With the focus to impart skill education at the undergraduate level, AISECT University has made it mandatory for the undergraduate students to learn skill courses in a four year term. Vijay Kant Verma, Vice Chancellor, AISECT University, Bhopal in conversation with Vishwas Dass of Elets News Network (ENN) throws light on how the university is bridging the gap between industry and academia
Could you elaborate the role of AISECT University in skill education initiative.
AISECT University is the first varsity which has introduced skill at higher education, almost around three years back. We have introduced skill courses mandatorily to be undertaken by undergraduates every year. A student has to undergo minimum four skill courses. We have 22 skill courses at undergraduate level. The other aspect is that these courses are multidisciplinary. Importantly, we have designed these skill courses in a way to impart 80 per cent practical training to students while remaining 20 per cent is theoretical.
We have partnered with NSDC and have moved on to a skill academy within the university, which is coordinating all these courses and improving the quality. We are trying to align all the skill courses offered at higher education level, along with NSDC courses. This will improve the quality—the employability of students because these courses are very current in the industry. For instance, we have skill courses from renewable energy, automobile and communication sectors, among others. We have a collaboration with industry to make these courses more employable involving like Reliance, Tata and several foreign firms where they help in imparting skill courses to our students.
Which are the streams where you see the youth moving forward in the skill courses? Also why despite imparting the best training to engineering students, why are they not able to get the jobs?
At higher education level, renewable energy sector is generating a lot of interest, followed by communication and automobile sectors. The non-engineering areas, where engineers are also interested, are banking, insurance and retail sectors. One area, which is common to all the disciplines and where industry is seeing the employability gap, is the communication skill. Communication skill among the youths in Madhya Pradesh is appearing to be deficient which is almost across all the disciplines. We need to improve the communication and other skills to make students enable to get jobs in leading firms. The tie ups with global companies will help in a big way. If you look at the Indian education system, it is more like teaching where emphasis on research and hands on components is not there as compared to European, American and other developed countries. This is the reason why none of the Indian universities or institutions are in the world ranking of first 200. Therefore, we need to focus on research and skills development, and collaborating with foreign institutions will bring in a lot of research orientation to bridge the employability gap.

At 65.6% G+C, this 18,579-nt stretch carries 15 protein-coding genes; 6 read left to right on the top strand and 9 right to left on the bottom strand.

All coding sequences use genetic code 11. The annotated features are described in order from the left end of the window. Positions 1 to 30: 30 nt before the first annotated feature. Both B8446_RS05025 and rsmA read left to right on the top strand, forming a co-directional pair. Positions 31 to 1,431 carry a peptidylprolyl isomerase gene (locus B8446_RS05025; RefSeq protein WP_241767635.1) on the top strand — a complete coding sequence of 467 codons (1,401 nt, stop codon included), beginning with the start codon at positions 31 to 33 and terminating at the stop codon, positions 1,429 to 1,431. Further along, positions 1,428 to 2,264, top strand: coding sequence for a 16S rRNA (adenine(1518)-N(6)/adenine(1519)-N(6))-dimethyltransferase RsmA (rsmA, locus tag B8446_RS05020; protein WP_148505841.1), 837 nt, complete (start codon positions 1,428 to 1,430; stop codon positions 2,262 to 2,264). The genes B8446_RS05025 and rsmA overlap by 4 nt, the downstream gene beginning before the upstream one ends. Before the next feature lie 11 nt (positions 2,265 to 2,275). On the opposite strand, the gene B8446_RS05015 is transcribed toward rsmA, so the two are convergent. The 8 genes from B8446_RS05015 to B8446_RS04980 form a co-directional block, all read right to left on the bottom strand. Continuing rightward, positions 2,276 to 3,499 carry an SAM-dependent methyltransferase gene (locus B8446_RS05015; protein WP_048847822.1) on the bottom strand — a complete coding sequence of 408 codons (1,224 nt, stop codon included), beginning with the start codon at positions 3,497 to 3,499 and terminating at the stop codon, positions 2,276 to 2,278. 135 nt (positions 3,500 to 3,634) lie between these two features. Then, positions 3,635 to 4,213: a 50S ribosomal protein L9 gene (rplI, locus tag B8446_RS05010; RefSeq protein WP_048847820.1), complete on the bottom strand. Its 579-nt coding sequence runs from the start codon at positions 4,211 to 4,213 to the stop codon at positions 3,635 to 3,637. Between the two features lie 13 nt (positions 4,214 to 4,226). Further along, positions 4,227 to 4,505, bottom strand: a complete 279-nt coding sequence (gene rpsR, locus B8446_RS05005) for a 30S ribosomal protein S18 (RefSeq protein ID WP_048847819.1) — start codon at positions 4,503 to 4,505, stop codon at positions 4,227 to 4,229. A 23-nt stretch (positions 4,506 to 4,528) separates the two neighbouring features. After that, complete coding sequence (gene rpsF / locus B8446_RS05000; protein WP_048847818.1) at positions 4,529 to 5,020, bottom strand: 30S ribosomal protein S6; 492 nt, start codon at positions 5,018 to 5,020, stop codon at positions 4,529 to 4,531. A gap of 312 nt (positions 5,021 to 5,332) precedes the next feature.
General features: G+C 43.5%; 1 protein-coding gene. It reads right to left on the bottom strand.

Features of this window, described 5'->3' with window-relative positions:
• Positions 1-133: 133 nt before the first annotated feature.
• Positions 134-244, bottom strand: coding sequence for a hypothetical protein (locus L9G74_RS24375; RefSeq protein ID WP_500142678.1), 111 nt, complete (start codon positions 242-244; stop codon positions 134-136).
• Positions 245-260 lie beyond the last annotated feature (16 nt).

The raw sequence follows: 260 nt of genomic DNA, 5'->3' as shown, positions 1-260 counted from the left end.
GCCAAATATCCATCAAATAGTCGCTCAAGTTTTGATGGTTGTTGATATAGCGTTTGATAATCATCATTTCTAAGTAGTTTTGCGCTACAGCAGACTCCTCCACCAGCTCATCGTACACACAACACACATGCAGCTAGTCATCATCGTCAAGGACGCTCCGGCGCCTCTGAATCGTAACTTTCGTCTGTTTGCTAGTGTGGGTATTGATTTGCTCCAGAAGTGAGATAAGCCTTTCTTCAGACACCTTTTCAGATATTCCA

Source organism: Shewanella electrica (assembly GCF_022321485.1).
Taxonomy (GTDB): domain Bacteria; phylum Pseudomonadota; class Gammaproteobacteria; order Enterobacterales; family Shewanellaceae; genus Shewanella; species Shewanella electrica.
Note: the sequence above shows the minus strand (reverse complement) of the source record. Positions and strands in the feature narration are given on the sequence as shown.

How is this initiative bridging the gap between the industry and academia?
We are trying to involve industries in these skill development courses. Tata Motors is setting up its labs and we have collaboration with them on automobile skill courses. We have partnered with IT Power Gurgaon, a leading industry on renewable energy. Our first batch of undergraduate level will be passing out with the said skill courses.
What is your opinion on the WES Summit and how it can help the AISECT to reform educational set up?
It is a vibrant platform where all the stakeholders like industrialists, government regulatory bodies and institutes from different parts of the country are coming under one platform and are converging. It is providing a wide platform where a lot of interaction takes places. There has to be a platform where the exchange of ideas takes place that will modulate all the policies and action plan. I must congratulate Elets Technomedia for organising such an event that helps a lot to various stakeholders participating in the event.